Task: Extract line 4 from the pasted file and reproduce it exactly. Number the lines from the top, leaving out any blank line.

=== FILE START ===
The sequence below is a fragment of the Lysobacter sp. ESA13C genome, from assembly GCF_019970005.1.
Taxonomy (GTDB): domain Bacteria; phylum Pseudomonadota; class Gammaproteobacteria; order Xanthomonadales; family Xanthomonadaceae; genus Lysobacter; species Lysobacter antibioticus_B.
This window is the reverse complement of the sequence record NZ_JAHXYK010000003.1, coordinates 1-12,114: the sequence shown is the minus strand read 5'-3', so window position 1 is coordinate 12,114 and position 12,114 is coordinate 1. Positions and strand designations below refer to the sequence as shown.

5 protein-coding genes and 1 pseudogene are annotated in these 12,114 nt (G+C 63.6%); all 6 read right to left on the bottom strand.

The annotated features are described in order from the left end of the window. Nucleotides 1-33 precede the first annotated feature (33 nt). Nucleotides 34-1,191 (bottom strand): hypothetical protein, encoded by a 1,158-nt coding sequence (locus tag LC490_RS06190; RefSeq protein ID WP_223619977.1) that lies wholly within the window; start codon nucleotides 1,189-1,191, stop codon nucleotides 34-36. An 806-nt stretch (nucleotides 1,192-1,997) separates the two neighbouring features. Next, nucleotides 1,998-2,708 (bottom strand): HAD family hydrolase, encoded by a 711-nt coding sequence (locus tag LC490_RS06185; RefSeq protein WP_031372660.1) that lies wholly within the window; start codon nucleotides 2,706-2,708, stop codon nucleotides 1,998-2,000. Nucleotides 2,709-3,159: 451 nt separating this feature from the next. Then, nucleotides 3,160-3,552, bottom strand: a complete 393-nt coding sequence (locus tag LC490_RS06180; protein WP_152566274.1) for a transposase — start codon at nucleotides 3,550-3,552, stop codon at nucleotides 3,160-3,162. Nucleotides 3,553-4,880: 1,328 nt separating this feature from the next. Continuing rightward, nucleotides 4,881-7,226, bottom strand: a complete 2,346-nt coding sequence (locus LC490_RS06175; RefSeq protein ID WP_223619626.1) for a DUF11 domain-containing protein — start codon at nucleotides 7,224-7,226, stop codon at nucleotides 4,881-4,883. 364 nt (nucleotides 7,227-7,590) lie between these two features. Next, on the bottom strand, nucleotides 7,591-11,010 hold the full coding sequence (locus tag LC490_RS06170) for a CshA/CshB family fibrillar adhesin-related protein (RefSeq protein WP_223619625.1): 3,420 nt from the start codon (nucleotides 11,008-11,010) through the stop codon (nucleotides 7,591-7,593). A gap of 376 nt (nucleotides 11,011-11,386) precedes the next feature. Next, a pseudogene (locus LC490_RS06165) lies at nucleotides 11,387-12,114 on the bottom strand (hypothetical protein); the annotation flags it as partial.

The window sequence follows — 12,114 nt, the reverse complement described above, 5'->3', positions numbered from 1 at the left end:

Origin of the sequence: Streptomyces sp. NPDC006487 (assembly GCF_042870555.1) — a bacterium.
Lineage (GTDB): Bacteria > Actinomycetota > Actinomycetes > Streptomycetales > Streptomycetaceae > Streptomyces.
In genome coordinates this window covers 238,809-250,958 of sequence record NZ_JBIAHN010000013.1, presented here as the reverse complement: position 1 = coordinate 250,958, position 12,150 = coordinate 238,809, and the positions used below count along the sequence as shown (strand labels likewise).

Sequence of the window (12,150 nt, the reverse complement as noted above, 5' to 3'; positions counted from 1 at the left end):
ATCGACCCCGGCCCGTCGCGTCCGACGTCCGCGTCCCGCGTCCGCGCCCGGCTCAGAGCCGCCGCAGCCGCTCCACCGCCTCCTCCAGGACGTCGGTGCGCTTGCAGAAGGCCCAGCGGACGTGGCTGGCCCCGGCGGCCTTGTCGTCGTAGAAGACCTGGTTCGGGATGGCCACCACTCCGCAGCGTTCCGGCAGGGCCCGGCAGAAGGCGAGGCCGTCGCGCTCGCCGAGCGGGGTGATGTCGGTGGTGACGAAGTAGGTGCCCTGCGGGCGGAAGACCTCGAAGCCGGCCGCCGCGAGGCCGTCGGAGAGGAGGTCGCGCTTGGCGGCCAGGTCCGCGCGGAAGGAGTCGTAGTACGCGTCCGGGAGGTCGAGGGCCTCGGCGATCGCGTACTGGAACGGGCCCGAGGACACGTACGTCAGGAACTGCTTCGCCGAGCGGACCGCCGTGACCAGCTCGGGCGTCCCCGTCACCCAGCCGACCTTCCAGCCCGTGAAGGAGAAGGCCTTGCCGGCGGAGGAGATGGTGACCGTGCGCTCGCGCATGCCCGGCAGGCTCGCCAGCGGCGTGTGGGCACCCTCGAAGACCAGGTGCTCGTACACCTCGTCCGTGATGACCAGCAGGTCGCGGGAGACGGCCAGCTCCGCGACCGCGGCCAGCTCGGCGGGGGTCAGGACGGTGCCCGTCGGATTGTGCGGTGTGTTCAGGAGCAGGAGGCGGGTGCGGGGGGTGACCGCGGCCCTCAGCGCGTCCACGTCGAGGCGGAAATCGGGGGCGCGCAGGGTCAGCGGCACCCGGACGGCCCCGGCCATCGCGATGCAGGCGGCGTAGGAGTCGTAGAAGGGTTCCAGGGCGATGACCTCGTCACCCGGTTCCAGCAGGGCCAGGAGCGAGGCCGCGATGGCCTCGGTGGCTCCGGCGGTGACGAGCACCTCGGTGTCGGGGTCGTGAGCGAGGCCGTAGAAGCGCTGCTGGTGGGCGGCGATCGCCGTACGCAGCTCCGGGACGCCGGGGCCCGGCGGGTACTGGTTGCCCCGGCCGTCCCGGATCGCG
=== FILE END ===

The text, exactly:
5 protein-coding genes and 1 pseudogene are annotated in these 12,114 nt (G+C 63.6%); all 6 read right to left on the bottom strand.